Soul-searing, life-testing situations have what some call “fall-out blessings.” The book is about understanding some of the deeper lessons we are exposed to through caring for individuals with Alzheimer’s and other types of dementia.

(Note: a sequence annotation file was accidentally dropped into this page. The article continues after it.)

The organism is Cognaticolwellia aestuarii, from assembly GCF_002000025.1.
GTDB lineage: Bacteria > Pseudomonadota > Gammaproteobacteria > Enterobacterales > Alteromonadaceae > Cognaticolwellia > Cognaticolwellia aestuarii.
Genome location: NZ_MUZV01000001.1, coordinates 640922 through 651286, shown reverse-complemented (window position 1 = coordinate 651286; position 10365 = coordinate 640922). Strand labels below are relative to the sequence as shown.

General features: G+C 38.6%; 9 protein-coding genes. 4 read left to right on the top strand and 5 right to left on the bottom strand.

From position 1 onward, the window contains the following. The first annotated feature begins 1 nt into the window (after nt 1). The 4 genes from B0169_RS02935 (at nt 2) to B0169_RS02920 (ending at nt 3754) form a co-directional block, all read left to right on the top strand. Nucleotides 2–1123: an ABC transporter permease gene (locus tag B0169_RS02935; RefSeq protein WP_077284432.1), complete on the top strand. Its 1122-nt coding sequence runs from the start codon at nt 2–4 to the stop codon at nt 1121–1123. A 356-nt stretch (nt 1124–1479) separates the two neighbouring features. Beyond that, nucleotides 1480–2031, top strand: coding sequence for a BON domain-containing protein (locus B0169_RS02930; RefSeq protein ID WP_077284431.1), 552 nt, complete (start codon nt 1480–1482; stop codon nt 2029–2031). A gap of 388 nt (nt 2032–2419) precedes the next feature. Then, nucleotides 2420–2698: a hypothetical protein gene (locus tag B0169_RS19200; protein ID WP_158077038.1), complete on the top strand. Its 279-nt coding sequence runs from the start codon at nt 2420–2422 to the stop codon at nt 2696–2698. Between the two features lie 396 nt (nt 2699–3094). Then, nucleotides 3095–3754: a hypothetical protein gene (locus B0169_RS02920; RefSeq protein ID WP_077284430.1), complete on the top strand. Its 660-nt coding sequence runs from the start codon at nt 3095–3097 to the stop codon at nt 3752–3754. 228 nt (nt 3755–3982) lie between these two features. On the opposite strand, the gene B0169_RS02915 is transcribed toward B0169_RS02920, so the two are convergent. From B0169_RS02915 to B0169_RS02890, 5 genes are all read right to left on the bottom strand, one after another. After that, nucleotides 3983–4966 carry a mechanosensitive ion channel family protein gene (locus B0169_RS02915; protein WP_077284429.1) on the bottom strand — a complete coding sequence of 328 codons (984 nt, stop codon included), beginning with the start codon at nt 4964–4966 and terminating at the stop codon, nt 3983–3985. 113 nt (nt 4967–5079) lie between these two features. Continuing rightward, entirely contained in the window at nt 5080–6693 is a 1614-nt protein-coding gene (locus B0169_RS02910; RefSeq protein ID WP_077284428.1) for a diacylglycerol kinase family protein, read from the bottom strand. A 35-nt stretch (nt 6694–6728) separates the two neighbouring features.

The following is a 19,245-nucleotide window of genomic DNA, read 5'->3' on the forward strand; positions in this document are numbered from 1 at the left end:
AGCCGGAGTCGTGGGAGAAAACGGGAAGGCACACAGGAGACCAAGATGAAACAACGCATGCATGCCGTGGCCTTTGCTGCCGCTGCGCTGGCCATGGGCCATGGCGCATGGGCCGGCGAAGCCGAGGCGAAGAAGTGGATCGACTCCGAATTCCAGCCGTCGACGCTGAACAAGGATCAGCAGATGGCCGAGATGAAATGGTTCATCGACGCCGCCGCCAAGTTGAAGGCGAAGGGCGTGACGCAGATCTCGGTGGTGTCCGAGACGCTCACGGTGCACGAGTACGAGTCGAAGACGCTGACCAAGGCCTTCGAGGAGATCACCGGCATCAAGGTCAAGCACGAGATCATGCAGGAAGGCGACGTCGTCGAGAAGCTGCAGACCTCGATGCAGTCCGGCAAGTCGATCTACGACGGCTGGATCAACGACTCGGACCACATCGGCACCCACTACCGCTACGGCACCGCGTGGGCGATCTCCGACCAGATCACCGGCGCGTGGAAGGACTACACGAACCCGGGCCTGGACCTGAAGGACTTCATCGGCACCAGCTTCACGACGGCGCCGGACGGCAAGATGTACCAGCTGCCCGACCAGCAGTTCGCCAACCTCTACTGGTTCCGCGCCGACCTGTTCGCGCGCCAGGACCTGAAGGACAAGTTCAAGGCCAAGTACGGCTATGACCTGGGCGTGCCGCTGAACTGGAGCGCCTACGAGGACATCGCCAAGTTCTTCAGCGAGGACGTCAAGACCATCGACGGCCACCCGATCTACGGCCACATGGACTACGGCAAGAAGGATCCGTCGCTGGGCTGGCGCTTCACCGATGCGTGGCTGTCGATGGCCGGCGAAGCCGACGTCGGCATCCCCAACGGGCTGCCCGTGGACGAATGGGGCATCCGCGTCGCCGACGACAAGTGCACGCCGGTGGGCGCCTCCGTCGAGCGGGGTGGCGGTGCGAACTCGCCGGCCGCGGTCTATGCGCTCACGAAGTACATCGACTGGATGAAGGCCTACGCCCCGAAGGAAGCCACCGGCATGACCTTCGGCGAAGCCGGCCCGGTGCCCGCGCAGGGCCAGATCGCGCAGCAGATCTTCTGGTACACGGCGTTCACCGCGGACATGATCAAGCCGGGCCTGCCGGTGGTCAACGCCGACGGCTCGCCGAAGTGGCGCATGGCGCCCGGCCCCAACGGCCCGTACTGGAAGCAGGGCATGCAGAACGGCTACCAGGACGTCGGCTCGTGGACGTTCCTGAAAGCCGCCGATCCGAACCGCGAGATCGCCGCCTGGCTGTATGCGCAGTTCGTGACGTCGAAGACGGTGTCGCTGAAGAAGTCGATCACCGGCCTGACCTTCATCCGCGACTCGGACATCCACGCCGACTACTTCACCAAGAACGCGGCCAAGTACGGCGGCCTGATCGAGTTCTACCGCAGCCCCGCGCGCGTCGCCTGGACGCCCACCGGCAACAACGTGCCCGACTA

We all want a cure. But in the meantime, while this illness is still with us, how can we create a quality of life for each person in each stage of the disease? How can we look deeper into situations that, at first glance, look hopeless and destructive in order to find opportunities for insight, inspiration, and great understanding of ourselves and those we love? How can we allow the full measure of the experience to unfold and be felt with as much of ourselves as we can bring to bear? This book will help people caring for those going through the difficult dementia journey find a way, through the tumultuous waves, to remain awake and open to the blessing of a journey that opens the heart, nurtures compassion, and ultimately enables each of us to be better human beings. It is also for those brave individuals living with memory loss illnesses, so that they be supported and allowed to live their experience fully in their own unique way, to express themselves, to love and be loved, and to be sheltered from harm--that with each stage of the progression, those around the person with dementia find ways to emphasize the loved one’s remaining strengths rather than spotlight their weaknesses. A person with dementia has a whole and well spirit and, in the broadest sense, their brain is a vehicle of self-expression; it does not define their essence. Finally, this book addresses head on the final stage of the disease, when the brain has exhausted all its compensatory ability and the individual is no longer able to take part in regular day-to-day life. At this advanced stage of the disease process, people with dementia are in a deep, internal state that caregivers generally cannot access and share. It can be a very disheartening time. This internal state separates the person with dementia from those around them; however, rather than thinking of it as a prison wall separating the person with dementia from the caregiver, it may be more helpful to think of the person having retreated into a cloistered existence for a while, affording them the time needed by the soul to attend to deeper aspect of the self on a spiritual level. This phase also allows those around the person to honor the vessel, or body, that has housed the loved in in this life and prepare to let them go. When ready the individual will know the time to leave, and if allowed, will let go. Coming from a rich professional background in caring, Megan Carnarius clearly outlines the different stages of dementia and highlights many practical aspects of dementia care, suggesting accessible tools for family and professionals alike. She also addresses the more subtle, spiritual dimensions of this illness with much compassion and understanding, offering new insights into areas that have not been explored in other books on the disease.